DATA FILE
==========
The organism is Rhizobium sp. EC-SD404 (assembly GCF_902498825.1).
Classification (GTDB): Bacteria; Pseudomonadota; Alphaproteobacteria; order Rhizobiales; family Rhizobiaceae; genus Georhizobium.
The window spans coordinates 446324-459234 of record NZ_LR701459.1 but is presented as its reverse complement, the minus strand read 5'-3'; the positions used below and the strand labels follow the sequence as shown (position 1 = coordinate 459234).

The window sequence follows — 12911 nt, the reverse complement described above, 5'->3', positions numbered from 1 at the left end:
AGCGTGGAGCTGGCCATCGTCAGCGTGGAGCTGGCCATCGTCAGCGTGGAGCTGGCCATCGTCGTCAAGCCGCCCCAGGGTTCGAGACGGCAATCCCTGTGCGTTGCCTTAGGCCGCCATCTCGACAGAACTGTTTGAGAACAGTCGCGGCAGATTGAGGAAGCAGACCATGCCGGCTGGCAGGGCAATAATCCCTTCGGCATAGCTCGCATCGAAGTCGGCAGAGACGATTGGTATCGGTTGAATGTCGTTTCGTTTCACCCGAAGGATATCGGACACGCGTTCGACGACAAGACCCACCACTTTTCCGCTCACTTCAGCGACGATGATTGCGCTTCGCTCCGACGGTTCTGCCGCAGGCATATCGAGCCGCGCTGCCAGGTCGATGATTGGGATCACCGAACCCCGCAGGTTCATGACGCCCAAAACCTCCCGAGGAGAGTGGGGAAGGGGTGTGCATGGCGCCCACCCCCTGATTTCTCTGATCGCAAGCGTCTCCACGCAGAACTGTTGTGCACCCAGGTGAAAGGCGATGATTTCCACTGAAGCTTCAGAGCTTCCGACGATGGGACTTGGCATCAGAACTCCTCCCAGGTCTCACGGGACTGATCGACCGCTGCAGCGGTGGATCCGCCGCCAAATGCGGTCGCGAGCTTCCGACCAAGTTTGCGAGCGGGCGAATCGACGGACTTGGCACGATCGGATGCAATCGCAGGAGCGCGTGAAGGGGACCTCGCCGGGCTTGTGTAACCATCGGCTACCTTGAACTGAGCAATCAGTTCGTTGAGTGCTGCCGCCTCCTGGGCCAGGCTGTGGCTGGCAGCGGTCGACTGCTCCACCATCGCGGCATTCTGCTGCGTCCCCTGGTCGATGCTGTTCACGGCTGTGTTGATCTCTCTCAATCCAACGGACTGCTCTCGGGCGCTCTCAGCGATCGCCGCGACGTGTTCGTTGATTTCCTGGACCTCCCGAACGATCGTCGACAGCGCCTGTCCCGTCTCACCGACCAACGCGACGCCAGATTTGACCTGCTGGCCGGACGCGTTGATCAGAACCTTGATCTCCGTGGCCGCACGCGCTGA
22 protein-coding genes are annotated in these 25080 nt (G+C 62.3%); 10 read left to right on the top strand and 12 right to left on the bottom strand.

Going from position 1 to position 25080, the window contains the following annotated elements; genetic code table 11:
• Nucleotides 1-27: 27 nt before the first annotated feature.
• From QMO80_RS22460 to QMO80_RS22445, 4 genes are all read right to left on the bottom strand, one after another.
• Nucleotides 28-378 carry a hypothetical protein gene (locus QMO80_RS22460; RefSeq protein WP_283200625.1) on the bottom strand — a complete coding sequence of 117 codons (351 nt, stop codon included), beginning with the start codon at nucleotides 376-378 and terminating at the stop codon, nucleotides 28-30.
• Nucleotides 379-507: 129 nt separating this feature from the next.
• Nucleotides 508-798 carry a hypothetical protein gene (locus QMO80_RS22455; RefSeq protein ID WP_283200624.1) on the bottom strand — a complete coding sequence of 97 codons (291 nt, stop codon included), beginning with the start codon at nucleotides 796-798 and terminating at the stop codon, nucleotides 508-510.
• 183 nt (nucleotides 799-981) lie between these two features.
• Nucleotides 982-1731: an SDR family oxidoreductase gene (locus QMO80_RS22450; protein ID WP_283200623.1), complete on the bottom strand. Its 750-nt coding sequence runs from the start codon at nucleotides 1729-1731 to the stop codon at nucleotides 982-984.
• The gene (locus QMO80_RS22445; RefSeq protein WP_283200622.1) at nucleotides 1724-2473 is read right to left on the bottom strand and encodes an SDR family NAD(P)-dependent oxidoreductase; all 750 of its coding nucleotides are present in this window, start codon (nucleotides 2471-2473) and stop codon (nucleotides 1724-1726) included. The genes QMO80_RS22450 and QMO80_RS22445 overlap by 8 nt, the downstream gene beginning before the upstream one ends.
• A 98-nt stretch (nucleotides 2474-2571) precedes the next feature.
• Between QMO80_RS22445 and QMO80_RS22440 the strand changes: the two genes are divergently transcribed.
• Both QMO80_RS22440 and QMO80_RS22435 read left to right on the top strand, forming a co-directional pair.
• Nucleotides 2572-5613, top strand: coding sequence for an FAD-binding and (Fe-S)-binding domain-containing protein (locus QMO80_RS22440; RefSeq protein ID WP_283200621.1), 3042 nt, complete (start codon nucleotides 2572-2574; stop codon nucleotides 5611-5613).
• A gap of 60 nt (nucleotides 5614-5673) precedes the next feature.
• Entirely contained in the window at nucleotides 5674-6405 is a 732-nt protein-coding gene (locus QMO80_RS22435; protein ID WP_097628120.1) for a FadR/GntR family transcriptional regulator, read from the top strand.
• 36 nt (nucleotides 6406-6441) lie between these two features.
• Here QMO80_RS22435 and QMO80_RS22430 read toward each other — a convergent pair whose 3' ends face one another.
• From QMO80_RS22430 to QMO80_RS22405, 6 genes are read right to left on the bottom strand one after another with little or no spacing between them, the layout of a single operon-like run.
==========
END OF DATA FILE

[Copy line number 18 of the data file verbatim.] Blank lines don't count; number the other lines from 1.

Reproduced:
• Both QMO80_RS22440 and QMO80_RS22435 read left to right on the top strand, forming a co-directional pair.